The ALJ first determined that Katherine B. has not engaged in substantial gainful activity since August 28, 2015, the application date. [Dkt. 7-2 at 14-15.] At step two, the ALJ determined that Katherine B. “has the following severe impairments: degenerative disc disease; COPD; residual deformity of the left wrist; chronic myelogenous leukemia.” [Dkt. 7-2 at 14.] However, at step three, the ALJ found that Katherine B. “does not have an impairment or combination of impairments that meets or medically equals the severity of one of the listed impairments.” [Dkt. 7-2 at 15-16.]

         In making this determination, the ALJ considered Listing 1.02 for Plaintiff's wrist deformity but found that the medical evidence did not support all criteria for major dysfunction of a joint under that listing. [Dkt. 7-2 at 16.] The ALJ next considered Plaintiff's degenerative disc disease under Listing 1.04 but found that the medical evidence did not support all criteria for disorders of the spine under that listing. [Dkt. 7-2 at 16.] The ALJ then considered the Plaintiff's COPD under Listing 3.02 but found that the medical evidence did not support all criteria for chronic respiratory disorders; additionally, “there [was] no indication in the evidence of the record the claimant has sustained exacerbations requiring three hospitalizations within a 12-month period, and at least 30 days apart, lasting at least 48 hours as defined in subsection D.” [Dkt. 7-2 at 16.] Lastly, the ALJ considered Plaintiff's chronic myelogenous leukemia under Listing 13.06 but found Katherine B.'s condition had no indication of being “progressive” or in an “accelerated or blast phase, or chronic phase as described.” [Dkt. 7-2 at 16.] The ALJ found the Plaintiff had been “somewhat noncompliant with anticancer therapies” and was “responding to prescribed regimen without significant side effects.” [Dkt. 7-2 at 16.] Therefore, the ALJ concluded the criteria of Listing 13.06 for leukemia was not met. [Dkt. 7-2 at 16.]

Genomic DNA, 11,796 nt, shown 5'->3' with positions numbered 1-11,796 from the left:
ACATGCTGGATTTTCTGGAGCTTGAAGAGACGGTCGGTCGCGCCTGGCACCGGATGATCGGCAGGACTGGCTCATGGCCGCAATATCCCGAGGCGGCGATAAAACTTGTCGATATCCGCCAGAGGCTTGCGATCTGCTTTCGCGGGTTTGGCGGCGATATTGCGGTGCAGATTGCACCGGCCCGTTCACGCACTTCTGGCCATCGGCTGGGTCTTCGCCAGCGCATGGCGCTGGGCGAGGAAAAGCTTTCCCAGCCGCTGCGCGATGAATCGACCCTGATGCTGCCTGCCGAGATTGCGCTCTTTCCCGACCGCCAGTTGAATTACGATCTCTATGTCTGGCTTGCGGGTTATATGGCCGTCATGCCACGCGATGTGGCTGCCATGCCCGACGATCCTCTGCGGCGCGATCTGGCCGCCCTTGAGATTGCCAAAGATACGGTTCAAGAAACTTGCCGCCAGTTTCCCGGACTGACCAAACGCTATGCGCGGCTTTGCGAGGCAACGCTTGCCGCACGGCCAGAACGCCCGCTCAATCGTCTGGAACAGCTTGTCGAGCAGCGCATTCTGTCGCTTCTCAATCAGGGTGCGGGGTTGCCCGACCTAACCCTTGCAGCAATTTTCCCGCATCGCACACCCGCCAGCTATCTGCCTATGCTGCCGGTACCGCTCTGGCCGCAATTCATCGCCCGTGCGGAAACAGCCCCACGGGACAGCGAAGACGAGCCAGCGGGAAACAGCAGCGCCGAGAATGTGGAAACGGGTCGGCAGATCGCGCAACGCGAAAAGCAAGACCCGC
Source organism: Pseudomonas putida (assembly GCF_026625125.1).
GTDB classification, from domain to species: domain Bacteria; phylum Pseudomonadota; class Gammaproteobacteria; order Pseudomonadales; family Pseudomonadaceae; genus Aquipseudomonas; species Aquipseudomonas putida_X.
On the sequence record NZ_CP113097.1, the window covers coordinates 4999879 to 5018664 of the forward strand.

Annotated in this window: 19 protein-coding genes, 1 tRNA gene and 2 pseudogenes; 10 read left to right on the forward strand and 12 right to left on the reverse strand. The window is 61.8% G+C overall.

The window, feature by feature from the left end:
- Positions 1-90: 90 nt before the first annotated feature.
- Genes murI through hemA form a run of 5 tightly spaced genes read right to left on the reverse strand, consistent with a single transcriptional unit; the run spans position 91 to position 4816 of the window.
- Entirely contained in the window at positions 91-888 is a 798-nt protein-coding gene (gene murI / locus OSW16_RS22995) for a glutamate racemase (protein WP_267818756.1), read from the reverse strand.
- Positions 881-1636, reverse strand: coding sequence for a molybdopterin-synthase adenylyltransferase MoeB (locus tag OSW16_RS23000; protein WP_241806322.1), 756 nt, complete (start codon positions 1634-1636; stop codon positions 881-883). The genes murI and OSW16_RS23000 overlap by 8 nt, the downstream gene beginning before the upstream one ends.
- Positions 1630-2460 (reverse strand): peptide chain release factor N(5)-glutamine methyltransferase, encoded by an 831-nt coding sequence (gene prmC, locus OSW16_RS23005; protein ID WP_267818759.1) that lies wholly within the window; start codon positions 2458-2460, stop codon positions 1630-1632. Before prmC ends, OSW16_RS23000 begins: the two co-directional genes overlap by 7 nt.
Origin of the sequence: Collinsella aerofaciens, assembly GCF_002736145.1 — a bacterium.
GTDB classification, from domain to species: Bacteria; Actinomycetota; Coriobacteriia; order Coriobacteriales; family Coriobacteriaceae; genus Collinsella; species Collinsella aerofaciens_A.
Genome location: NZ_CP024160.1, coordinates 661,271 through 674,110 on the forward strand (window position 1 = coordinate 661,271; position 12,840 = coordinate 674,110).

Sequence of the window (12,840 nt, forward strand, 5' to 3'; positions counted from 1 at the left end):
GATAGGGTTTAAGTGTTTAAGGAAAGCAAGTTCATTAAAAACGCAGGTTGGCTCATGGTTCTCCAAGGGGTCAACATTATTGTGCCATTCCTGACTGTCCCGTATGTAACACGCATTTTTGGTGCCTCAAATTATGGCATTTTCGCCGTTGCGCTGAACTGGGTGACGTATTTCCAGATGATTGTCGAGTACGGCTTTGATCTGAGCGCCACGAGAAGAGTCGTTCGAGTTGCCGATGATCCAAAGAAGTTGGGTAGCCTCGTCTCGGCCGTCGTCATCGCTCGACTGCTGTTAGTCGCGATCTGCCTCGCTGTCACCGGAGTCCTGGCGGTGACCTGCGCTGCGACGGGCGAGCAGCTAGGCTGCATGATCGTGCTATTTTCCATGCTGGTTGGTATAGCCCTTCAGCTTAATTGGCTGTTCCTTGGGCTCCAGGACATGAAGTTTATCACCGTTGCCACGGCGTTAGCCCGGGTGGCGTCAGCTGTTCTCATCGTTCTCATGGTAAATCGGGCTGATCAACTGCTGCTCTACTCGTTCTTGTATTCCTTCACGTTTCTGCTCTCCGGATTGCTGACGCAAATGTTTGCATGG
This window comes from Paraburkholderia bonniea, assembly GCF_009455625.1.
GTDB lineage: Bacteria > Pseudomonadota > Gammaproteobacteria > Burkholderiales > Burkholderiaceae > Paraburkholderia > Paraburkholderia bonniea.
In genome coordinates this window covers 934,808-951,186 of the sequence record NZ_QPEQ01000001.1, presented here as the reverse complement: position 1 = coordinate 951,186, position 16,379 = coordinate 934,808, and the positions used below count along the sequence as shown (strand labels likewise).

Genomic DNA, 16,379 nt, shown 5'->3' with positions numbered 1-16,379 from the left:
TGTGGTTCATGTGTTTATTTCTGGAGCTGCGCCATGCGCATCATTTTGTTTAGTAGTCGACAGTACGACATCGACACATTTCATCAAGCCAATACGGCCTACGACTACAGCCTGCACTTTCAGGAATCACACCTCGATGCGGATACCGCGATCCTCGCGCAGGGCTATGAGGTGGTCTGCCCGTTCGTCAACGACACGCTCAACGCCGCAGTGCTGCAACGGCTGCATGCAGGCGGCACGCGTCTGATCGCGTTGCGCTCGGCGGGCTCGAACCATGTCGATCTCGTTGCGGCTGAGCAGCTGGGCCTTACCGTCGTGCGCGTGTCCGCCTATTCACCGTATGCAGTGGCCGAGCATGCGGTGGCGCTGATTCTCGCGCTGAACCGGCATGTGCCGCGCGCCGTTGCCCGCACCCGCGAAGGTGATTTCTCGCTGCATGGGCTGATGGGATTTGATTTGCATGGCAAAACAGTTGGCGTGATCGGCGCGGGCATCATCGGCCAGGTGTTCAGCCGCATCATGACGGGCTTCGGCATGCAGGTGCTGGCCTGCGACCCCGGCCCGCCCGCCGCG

The ALJ next analyzed Katherine B.'s residual functional capacity (“RFC”). She concluded that Katherine B. has the RFC to perform light work except:

[S]he can occasionally climb ramps and stairs, balance, stoop, kneel, crouch, and crawl; never climb ladders, ropes, or scaffolds, no exposure to respiratory irritants such as concentrated fumes, odors, dusts, or gases; no exposure to unprotected heights or dangerous moving ...